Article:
The Basics Of Oral Health

1657 Words 7 Pages
The mouth is the gateway to everything in your body, it is the beginning of the human digestive tract, and usually the first thing people notice when they meet you. I chose to do my research on oral health and finding out how people care for their teeth. Being in the dental field I am constantly surrounded by people with varying health conditions. My career goal is to become a dentist, and with that providing patient knowledge is key. The things I learned while in dental assisting school made me realize how uninformed people are about their oral health and proper ways to take care of their teeth. By conducting this survey, I am interested in learning the basics of the classes dental habits.

My survey was taken by an array of men and women
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They allow us to chew food, pronounce words and make sounds, as well as form the muscles of the face. If you have ever felt like your teeth are fuzzy that is the presence of plaque. Plaque produces acids that interact with the foods we eat to cause cavities. If plaque is not removed within 24-hours it hardens into calculus, which if that is not removed by a dental professional can cause irritation and inflammation of the gum tissues causing gum disease or in worst case scenario periodontal disease. An easy way to avoid this happening is to brush your teeth. The Oral Health Foundation gives a few tips for healthy teeth and gums, “brushing your teeth last thing at night and at least one other time during the day, with a fluoride toothpaste, cleaning between the teeth with ‘interdental ' brushes or floss at least once a day good, eating habits - having sugary foods and drinks less often, and regular dental check-ups,” (Oral Health Foundation). It is mentioned that flossing is an important step in proper dental care along with brushing. August 2, 2016, the New York Times published an article based on research stating that flossing is not a necessity of proper oral health care. Two days later the American Dental Association published an article confirming flossing being just as important as brushing, “interdental cleaners such as floss are an essential part of taking care of your teeth and gums. Cleaning between teeth removes plaque …show more content…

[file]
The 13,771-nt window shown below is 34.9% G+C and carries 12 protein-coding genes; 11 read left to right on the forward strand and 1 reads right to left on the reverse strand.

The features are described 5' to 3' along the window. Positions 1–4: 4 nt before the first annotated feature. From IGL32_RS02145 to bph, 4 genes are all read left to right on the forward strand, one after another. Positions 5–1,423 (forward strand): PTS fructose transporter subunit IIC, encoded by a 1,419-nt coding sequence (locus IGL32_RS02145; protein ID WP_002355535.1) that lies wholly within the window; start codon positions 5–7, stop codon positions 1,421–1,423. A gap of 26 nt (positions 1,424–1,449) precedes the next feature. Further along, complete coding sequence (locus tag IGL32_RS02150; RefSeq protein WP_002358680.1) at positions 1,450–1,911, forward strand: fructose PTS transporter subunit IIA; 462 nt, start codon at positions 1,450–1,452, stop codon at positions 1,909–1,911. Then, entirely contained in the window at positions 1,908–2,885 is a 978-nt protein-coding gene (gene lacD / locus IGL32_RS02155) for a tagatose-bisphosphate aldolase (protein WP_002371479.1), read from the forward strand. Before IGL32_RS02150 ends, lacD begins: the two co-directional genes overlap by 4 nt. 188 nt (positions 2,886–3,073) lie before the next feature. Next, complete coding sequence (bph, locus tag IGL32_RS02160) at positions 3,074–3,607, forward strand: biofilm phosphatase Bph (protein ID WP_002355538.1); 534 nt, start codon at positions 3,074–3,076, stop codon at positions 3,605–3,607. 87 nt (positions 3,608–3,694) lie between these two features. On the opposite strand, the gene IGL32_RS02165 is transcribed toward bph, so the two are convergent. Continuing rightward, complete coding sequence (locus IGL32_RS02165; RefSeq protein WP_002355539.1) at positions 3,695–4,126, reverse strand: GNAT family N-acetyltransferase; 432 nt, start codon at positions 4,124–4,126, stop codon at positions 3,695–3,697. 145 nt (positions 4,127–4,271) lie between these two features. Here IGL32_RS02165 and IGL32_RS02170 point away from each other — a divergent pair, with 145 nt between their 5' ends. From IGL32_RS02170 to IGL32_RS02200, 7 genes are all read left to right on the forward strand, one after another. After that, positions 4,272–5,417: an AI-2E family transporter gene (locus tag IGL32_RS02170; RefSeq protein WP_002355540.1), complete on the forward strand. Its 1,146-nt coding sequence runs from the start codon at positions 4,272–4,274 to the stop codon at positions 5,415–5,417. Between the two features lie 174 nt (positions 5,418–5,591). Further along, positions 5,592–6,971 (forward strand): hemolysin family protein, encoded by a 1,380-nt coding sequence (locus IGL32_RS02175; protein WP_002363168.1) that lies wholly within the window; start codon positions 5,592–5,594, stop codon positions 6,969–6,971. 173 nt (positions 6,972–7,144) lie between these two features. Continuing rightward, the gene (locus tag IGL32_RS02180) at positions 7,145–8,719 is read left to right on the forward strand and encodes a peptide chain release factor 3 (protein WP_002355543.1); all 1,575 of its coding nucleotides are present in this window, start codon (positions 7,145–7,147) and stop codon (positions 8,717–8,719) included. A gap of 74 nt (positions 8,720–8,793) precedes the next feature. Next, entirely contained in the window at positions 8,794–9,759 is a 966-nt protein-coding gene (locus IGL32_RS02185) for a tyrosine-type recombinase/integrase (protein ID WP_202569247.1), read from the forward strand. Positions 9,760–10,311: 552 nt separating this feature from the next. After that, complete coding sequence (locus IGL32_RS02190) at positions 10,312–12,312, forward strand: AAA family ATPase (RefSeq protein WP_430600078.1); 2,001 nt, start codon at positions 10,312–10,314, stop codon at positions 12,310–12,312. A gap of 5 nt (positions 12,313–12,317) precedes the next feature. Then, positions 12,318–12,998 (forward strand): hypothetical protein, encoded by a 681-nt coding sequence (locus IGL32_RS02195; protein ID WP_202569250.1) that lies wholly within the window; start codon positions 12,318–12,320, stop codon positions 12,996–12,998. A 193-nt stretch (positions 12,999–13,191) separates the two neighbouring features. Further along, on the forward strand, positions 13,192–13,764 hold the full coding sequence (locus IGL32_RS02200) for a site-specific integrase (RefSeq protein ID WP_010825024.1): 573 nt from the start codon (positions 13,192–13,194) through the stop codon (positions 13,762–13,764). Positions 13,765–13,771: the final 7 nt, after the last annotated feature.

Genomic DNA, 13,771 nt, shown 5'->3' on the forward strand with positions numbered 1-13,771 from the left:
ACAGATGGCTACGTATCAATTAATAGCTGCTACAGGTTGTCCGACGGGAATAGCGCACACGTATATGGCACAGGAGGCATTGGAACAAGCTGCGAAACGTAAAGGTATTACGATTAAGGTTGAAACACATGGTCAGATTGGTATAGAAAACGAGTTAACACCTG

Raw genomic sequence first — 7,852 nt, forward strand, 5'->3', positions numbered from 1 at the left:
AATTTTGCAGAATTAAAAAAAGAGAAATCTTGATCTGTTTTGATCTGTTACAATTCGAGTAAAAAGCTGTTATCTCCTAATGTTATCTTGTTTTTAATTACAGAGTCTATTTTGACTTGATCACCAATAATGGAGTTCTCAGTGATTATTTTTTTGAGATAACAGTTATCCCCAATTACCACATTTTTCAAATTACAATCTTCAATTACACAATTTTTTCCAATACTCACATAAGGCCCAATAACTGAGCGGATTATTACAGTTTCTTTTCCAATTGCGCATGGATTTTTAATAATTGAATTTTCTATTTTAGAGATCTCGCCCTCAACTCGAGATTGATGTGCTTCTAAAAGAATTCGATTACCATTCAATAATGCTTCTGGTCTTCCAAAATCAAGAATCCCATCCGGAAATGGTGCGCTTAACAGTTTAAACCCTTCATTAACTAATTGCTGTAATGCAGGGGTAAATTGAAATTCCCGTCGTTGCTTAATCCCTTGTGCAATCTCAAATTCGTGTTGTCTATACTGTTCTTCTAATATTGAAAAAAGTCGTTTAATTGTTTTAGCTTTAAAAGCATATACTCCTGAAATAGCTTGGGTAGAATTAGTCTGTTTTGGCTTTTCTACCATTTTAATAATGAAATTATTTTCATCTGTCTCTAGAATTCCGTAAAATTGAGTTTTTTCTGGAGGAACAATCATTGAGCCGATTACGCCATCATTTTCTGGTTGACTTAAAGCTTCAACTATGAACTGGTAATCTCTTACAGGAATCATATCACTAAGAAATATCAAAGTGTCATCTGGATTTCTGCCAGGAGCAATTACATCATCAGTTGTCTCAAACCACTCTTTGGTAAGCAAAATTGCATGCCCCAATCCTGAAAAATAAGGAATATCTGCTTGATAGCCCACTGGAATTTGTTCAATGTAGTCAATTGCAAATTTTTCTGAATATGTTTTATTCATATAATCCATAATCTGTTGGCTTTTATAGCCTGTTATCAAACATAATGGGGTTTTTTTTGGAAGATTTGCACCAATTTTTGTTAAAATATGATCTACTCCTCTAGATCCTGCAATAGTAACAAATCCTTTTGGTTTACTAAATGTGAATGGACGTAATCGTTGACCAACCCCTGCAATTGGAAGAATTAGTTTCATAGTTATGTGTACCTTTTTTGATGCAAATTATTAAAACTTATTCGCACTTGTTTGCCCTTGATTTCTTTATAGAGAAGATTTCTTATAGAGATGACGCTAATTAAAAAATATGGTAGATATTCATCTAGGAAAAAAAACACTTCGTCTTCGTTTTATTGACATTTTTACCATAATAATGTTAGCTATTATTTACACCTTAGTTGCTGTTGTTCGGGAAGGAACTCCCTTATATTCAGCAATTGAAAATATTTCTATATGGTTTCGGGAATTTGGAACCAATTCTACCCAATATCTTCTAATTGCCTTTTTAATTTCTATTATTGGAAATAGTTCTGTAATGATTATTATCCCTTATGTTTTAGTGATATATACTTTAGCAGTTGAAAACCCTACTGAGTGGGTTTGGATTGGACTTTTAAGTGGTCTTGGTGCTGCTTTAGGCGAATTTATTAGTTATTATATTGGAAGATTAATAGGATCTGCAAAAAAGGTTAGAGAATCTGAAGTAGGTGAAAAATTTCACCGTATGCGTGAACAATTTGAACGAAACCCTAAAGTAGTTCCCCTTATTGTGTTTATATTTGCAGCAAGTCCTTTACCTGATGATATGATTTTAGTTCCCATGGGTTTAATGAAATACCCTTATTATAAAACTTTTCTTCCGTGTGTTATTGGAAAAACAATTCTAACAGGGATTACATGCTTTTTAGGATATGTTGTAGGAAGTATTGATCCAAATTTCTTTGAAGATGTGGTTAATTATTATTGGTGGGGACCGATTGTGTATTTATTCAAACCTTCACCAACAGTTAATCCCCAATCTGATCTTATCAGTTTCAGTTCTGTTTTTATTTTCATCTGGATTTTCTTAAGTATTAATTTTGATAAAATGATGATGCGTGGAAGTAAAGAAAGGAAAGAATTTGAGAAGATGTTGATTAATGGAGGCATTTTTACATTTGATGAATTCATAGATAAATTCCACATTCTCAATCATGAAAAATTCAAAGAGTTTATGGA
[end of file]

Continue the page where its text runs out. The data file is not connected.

Some people may have more or less than that depending on a number of factors. The last set of teeth to grow in are the third molars, or “Wisdom Teeth” as they are often referred to and begin to erupt around the ages of 17-21. Most of the time there is not enough room in the mouth for the wisdom teeth to fully erupt. This can cause pain, infection, damage to surrounding teeth, and extensive cavities. Having wisdom teeth removed is not proven to be a cultural norm, as some people might think, but based on the patient’s need and dentist recommendation. Before calculating the results of the survey, I hypothesized that students in the older age groups would have a higher percentage of their wisdom teeth being previously taken out. However, I anticipated that if the percentage for the younger age group was high, the result would change in a few years for those students. The New York Times did a piece titled, Wisdom of Having That Tooth Removed, in which they interviewed dentists from the American Association of Oral and Maxillofacial Surgeons. The Association stated, “80 percent of young adults who retained previously healthy wisdom teeth developed problems within seven years, and that retained wisdom teeth are extracted up to 70% of the time,” (New York Times). If a patient is lucky enough to not have any issues with their wisdom teeth, or if they have enough room in their mouth for them to grow in, it is very important to remember

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